LED is everywhere, in our phones, HDTVs, microwaves, and GPS, so why not in our lighting systems? The U.S. Department of Energy says residential LED lights use at least 90% less energy than incandescent lights and last up to 25 times longer. By 2035 energy savings from LED lighting could top 569 terawatt hours a year, equal to the annual output of more than 92 one-gigawatt power plants. And according to DOE, LED lights also reduce hazardous waste in landfills and terrestrial and aquatic pollution. Switching to LED lighting minimizes your domestic and commercial carbon footprint. Let’s learn why LED is a top contender in emission reduction.
What is Carbon Footprint?
Carbon footprint is a quantifiable understanding of the impacts of our actions on the environment. It is measured by how much carbon individuals and collectives release into the atmosphere. Apart from CO2 emissions, other greenhouse gas emissions, such as methane, F-gases, and nitrous oxide, and climate impacts like airplane vapor trails get added.
CO2e, or carbon dioxide equivalent, is a standard unit for measuring carbon footprints. It expresses the impact of different greenhouse gases in CO2 that would create the same amount of warming. A carbon footprint consists of various greenhouse gases expressed as a single number.
According to Mike Berners-Lee, author of The Carbon Footprint of Everything, the carbon footprint is the “sum total of all the greenhouse gas emissions that had to take place in order for a product to be produced or for an activity to take place.” These activities and products can be household energy use, transport, food, clothes, appliances, etc.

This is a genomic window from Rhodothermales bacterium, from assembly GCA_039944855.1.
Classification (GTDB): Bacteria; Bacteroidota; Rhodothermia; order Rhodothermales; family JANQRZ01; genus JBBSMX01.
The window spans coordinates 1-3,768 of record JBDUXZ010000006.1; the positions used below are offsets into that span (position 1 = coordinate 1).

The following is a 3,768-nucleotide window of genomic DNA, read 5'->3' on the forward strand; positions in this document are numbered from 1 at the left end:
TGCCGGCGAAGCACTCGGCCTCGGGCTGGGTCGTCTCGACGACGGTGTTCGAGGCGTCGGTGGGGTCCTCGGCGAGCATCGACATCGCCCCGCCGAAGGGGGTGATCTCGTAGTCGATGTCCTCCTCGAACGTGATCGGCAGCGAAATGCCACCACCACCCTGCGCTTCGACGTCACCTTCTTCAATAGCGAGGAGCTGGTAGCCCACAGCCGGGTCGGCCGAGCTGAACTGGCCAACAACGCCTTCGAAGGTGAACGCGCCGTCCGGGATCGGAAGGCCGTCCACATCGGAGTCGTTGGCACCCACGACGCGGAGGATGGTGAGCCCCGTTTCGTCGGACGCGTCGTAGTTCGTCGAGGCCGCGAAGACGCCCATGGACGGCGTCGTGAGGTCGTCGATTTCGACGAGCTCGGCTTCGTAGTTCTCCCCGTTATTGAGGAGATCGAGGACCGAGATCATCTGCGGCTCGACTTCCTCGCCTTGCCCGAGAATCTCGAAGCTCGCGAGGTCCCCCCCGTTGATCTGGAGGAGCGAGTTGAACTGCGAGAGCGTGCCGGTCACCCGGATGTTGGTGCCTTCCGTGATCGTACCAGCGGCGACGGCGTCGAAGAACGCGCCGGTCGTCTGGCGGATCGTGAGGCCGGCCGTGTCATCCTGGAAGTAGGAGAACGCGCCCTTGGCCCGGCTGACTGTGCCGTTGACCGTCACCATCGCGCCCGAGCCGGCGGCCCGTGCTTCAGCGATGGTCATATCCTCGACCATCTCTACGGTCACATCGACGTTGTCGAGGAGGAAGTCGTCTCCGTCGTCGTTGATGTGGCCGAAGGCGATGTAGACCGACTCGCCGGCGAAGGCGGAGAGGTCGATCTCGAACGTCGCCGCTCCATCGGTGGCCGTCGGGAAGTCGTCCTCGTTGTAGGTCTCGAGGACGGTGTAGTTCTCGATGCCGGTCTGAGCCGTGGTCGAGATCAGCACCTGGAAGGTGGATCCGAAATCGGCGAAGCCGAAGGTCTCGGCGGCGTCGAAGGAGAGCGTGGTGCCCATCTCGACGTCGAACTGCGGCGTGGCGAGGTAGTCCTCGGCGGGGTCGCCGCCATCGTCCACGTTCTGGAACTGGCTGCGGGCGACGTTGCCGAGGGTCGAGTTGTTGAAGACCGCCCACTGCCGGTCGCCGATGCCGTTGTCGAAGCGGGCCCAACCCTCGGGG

According to the Environmental Protection Agency (EPA), electric power generates the second largest share of greenhouse gas emissions in the US, which accounts for 25%.
Things to consider when selecting lighting for your home or office space
When selecting lighting for your home or office space, here are some key things to keep in mind:
Purpose and functionality – do you want ambient, task, or accent lighting for your space? Different spaces may require different types of lighting to fulfill their specific functions. For example, kitchens and offices typically require brighter lighting for tasks, while living rooms and bedrooms may benefit from softer, more ambient lighting.
Light color and temperature – these factors can significantly impact the atmosphere and mood of a room. Warm white light (around 2700K to 3000K) creates a cozy and relaxing ambiance, while cool white light (around 3500K to 4100K) is more energizing and suitable for workspaces. Consider the desired mood and functionality when choosing the color temperature.
Cost savings – opt for energy-efficient lighting options to save on electricity bills and reduce your environmental impact. LED bulbs reduce electricity consumption and have a longer lifespan than traditional incandescent or fluorescent bulbs. It means you will save money over time on frequent replacements and maintenance costs.
Dimming and control options – consider whether you want the ability to dim the lights or control them remotely. Dimmers and smart lighting systems offer flexibility in adjusting the lighting levels according to different activities or preferences.
Aesthetics and design – lighting fixtures should complement the overall design and style of the space. Consider the size, shape, and finish to ensure they harmonize with the room’s décor. Use fixtures with appropriate diffusers or shades to minimize glare and create a comfortable environment.